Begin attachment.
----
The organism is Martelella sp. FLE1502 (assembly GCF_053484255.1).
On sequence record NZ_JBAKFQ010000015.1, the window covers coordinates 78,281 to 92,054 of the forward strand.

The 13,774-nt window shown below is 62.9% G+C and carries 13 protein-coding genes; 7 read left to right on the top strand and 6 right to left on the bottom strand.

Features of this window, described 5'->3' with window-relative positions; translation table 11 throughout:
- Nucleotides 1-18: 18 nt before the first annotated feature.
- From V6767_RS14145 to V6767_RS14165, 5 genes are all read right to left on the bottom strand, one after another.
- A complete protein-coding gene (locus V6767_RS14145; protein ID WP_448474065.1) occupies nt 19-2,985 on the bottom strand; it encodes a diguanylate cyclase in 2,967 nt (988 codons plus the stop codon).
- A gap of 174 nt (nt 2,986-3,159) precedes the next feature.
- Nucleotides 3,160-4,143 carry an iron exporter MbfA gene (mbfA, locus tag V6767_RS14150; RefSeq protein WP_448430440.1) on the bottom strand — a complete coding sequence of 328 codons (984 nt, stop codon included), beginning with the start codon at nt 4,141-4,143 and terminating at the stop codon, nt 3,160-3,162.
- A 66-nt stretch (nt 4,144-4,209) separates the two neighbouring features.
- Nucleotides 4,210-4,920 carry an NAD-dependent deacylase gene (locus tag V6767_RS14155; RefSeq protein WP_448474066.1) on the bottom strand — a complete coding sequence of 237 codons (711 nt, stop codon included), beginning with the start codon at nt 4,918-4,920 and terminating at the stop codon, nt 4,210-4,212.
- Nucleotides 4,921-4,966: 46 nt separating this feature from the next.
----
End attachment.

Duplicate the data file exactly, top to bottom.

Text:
The organism is Martelella sp. FLE1502 (assembly GCF_053484255.1).
On sequence record NZ_JBAKFQ010000015.1, the window covers coordinates 78,281 to 92,054 of the forward strand.

The 13,774-nt window shown below is 62.9% G+C and carries 13 protein-coding genes; 7 read left to right on the top strand and 6 right to left on the bottom strand.

Features of this window, described 5'->3' with window-relative positions; translation table 11 throughout:
- Nucleotides 1-18: 18 nt before the first annotated feature.
- From V6767_RS14145 to V6767_RS14165, 5 genes are all read right to left on the bottom strand, one after another.
- A complete protein-coding gene (locus V6767_RS14145; protein ID WP_448474065.1) occupies nt 19-2,985 on the bottom strand; it encodes a diguanylate cyclase in 2,967 nt (988 codons plus the stop codon).
- A gap of 174 nt (nt 2,986-3,159) precedes the next feature.
- Nucleotides 3,160-4,143 carry an iron exporter MbfA gene (mbfA, locus tag V6767_RS14150; RefSeq protein WP_448430440.1) on the bottom strand — a complete coding sequence of 328 codons (984 nt, stop codon included), beginning with the start codon at nt 4,141-4,143 and terminating at the stop codon, nt 3,160-3,162.
- A 66-nt stretch (nt 4,144-4,209) separates the two neighbouring features.
- Nucleotides 4,210-4,920 carry an NAD-dependent deacylase gene (locus tag V6767_RS14155; RefSeq protein WP_448474066.1) on the bottom strand — a complete coding sequence of 237 codons (711 nt, stop codon included), beginning with the start codon at nt 4,918-4,920 and terminating at the stop codon, nt 4,210-4,212.
- Nucleotides 4,921-4,966: 46 nt separating this feature from the next.